Arkansas Gov. Asa Hutchinson says he is "anxious for success" as the U.S. negotiates with China over trade tariffs. The escalating trade war has rattled markets, with soybean prices falling to their lowest levels in a decade.
"We’re praying that the president will be successful in these negotiations," Hutchinson said in an interview with KUAR News.
After weeks of talks, President Donald Trump last week raised tariffs on $200 billion of Chinese goods. China responded Monday by increasing tariffs on $60 billion of American goods. Hutchinson, a Republican, said it’s vital that this doesn’t lead to a decades-long trade war.
"Everybody understands that we want a better trade policy with China. We support the president in doing that, we just want to know the end game, and that we’re going to be able to, in the end, we need to have our tariffs lowered so we can have our global commerce that supports our farmers," Hutchinson said.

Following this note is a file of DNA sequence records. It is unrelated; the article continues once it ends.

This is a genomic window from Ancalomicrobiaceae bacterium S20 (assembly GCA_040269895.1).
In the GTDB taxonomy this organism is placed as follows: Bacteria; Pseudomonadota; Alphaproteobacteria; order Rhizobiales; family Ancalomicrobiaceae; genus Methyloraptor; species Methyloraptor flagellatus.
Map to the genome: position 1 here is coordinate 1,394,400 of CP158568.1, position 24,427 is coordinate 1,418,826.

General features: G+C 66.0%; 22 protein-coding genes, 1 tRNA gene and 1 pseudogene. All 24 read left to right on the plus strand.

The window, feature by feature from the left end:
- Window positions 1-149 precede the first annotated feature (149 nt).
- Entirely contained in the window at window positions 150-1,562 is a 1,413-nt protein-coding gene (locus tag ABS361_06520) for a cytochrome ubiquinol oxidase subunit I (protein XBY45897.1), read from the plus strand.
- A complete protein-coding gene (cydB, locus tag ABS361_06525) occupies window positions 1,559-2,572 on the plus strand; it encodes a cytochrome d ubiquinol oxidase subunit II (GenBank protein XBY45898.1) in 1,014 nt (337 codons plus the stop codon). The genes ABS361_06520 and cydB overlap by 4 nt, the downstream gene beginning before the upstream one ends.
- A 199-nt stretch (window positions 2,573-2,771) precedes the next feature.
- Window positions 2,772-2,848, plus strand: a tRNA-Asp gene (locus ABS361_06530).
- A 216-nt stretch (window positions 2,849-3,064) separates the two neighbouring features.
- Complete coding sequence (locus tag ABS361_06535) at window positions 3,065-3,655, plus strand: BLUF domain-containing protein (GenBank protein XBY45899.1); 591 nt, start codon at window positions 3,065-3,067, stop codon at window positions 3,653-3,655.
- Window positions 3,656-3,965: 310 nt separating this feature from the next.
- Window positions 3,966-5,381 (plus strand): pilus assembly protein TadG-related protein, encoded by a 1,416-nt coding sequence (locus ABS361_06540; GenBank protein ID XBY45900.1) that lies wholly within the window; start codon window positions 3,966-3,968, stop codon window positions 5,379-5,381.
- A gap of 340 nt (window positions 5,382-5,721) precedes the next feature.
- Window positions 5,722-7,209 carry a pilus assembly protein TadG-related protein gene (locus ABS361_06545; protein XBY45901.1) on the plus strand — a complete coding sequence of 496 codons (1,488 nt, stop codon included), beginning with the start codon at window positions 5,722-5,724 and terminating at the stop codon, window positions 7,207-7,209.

Soybeans are the state's largest row crop, according to the Arkansas Farm Bureau, with 3.1 million acres, accounting for more than rice, corn, sorghum and wheat combined. The drop in prices, along with recent wet weather that delayed planting, has growers worried, the governor said.
"I think the president needs to do a better job in explaining what we’re going to end up with when all this is over," Hutchinson said, "to give hope to our farmers, give hope to those that are depending upon this commerce. Ultimately the consumers pay for it."